Definition of lasso in English:

lasso

noun

  • A rope with a noose at one end, used especially in North America for catching cattle or horses.

    • ‘I'd come out with the milk bottles, and she'd walk beside me with her skipping rope, whirling it around her head like a lasso.’
    • ‘After the condor landed to feed, a signal was given and the men swooped down from all sides, shouting and swinging their lassos and ponchos.’
    • ‘Not only do the cables disappear behind the bodies of the sitters and skewer them to the walls, they also function as metaphors of entrapment and recall snares, chains, nets, lassoes and nooses.’
    • ‘He grabs it by the rope and swings it around like a lasso.’
    • ‘A few moments later, the drums rumbling as we began the march back to the theatre, a gang of cowboys appeared and began roping our walking gents with their lassos.’
    • ‘Nobody would ever ask you what your family's name was or where you came from if you wanted to buy a Guernsey fisherman's sweater or if you really throw a lasso before selling you a pair of cowboy boots.’
    • ‘She fell through the ice several times, but I would just throw her a rope, like a cowboy with a lasso.’
    • ‘She may not be able to tackle him anymore, but she does still have her lasso at her side, and he is standing so close that if she just slung it over his neck I doubt he could run away.’
    • ‘Among children, foot races and playing with dolls and lassos are the most typical pastimes.’
    • ‘They enjoy competing to see who can throw their reindeer lassos the farthest and with the greatest precision.’
    • ‘The rope could be secured to the saddle before throwing the lasso; this could be accomplished by using a clip.’
    • ‘She draws a long whip gently across their backs and legs to get them used to ropes and lassos as their forebears would have been.’
    • ‘They had cowboy hats and lassos on one western number, which you'd recognize if I whistled if for you, but I can't recall what it's called.’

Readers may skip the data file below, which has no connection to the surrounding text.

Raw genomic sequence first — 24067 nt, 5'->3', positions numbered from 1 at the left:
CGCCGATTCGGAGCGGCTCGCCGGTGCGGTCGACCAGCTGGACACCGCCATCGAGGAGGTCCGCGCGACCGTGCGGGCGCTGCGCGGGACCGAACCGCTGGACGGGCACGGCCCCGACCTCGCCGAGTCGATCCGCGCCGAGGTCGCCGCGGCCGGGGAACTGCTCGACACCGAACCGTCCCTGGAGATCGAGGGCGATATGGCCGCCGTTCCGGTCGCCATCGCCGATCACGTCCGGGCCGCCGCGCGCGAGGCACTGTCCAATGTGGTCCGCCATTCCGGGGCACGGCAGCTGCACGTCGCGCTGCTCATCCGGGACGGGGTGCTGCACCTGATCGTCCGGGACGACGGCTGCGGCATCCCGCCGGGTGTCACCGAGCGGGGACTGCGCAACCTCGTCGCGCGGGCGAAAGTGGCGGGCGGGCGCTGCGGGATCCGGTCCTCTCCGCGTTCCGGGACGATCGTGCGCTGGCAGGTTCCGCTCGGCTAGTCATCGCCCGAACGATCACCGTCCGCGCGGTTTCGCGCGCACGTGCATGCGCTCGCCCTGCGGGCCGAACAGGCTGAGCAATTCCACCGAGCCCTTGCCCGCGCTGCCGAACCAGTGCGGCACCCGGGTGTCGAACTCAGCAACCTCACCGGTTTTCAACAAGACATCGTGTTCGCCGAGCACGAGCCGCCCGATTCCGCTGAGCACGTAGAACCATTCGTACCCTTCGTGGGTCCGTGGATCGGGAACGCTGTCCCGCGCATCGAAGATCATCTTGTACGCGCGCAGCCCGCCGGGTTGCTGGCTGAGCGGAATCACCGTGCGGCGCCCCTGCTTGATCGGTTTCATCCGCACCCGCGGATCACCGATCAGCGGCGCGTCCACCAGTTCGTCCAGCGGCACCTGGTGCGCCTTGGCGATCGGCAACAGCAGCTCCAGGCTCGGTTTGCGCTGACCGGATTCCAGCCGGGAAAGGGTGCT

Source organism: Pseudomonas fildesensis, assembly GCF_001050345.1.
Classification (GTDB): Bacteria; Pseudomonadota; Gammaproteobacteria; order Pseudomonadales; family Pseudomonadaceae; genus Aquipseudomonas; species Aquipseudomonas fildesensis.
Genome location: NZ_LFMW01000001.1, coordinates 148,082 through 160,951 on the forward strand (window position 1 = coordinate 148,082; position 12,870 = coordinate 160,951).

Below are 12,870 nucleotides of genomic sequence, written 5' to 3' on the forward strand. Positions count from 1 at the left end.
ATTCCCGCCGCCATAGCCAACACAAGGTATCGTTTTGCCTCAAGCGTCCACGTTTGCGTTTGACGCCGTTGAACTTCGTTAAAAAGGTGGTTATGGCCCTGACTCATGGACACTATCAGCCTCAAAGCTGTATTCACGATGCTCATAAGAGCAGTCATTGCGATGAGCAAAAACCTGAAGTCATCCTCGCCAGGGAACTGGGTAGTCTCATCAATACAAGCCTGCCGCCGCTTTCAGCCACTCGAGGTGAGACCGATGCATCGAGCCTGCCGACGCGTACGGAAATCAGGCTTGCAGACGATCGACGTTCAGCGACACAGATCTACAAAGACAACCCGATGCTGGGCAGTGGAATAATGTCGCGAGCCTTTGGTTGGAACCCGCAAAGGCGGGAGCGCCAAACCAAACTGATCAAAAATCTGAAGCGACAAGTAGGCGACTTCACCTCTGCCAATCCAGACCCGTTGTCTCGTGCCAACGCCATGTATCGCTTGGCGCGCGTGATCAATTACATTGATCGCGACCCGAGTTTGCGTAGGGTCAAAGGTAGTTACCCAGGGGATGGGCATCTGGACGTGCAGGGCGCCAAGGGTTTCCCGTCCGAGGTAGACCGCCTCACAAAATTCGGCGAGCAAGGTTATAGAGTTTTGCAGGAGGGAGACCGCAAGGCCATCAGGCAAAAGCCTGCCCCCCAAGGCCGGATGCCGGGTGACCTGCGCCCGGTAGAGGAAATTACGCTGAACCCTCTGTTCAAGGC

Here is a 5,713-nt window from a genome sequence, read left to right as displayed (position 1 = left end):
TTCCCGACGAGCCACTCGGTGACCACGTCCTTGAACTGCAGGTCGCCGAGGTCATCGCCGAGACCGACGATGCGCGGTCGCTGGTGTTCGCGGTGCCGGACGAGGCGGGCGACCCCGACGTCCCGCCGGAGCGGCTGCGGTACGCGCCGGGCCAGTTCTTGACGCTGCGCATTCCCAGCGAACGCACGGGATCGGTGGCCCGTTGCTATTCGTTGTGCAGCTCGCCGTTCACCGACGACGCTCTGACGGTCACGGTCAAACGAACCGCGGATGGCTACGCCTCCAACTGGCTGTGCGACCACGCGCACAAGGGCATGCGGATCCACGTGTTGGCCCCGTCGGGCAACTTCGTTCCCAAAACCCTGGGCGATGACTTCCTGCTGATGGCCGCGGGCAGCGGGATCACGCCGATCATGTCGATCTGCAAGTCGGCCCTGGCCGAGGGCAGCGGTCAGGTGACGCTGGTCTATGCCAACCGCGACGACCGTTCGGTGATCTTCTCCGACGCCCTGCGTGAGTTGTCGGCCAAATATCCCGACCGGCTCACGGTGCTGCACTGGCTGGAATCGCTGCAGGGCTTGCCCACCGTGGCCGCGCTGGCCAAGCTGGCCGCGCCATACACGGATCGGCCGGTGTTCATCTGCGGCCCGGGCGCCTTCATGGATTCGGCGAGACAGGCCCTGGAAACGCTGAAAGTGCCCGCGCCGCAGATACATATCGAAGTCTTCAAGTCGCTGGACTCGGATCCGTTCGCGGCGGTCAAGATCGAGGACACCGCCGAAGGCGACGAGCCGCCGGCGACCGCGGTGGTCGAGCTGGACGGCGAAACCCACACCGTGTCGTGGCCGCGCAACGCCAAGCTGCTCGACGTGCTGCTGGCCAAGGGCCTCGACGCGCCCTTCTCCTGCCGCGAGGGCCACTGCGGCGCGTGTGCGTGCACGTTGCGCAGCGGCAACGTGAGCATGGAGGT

• ‘If you have a lasso and rope one of the horses, you would gain speed and the Merry-Go-Round would lose some.’
    • ‘Horse brushes were scattered on the floor and ropes and lassos hung from the walls.’
    • ‘Holding onto the flying canvas with one hand, he deftly tied one end of the rope into a lasso.’
    • ‘Probably because it doesn't involve lassos or bucking bulls, cutting horse is watched and practiced almost exclusively by equine sports nerds.’
    • ‘He grabs it by the rope and swings it around as if it is a lasso.’
    • ‘As you're making the lassos (use one string of lights per coil), twist the cord and adjust the length of the loops so the bulbs face outward and are spaced unevenly.’
    • ‘Her lasso in one hand and a smaller rope in the other, she breathed trying not to think much about what happened 15 minutes ago.’

verb

[WITH OBJECT]
  • Catch (an animal) with a lasso.

    ‘at last his father lassoed the horse’
    • ‘The next day and later at their leisure the cattle were lassoed, taken out of the pen and slaughtered.’
    • ‘The former president sternly inquires of Barker whether he knows the best way to lasso a wild horse.’
    • ‘Capturing a manatee is like lassoing a bucking bronco, only underwater.’
    • ‘A painting in the first category, The Bronc Rider Started Early, shows a cowboy in a corral lassoing a horse.’
    • ‘They capture parrots by lassoing them with a small noose attached to the end of a pole.’
    • ‘These attempts are like trying to lasso a tiger with cotton.’
    • ‘But local Fire Brigade members rode to the rescue, lassoed the animal and dragged him to safety.’
    • ‘From several metres, the youths take turns lassoing the antlers with rope, like cowboys rustling cattle.’
    • ‘They were being herded, corralled, and lassoed, as it were, by high-tech means.’
    • ‘The Territory was the place where he first established his own empire, 1,500 miles removed from his aristocratic clan in Manhattan, and it was the place where he learned to lasso a bull.’
    • ‘Naturally, on the third day, he lassoed a shark and the shark pulled him to shore.’
    • ‘The baqueanos (local horsemen who help Alec) are all charming and when they get bored Roberto, Pato or Chapulin are liable to liven things up by galloping off to lasso cattle or instigating crazy, pell-mell races.’
    • ‘The Kazakh who had guided us from Jiadengyu to Hemu the day before lassoed his horses and wandered through the village, hoping to strike a deal with tourists looking for a horse ride back to Jiadengyu.’
    • ‘School geography books talked of the Pampas, horses were on every page and cattle were lassoed before being killed for the Argentinian staple diet.’
    • ‘Of course, in some cases, they won't do either, which is when it helps to lasso them and drag them behind your horse.’
    • ‘The cows were lassoed by passers-by as they floated under the bridge at Fitzroy.’
    tie, bind, lash, truss, pinion
    View synonyms

Origin

Mid 18th century: representing an American Spanish pronunciation of Spanish lazo, based on Latin laqueus ‘noose’. Compare with lace.

Pronunciation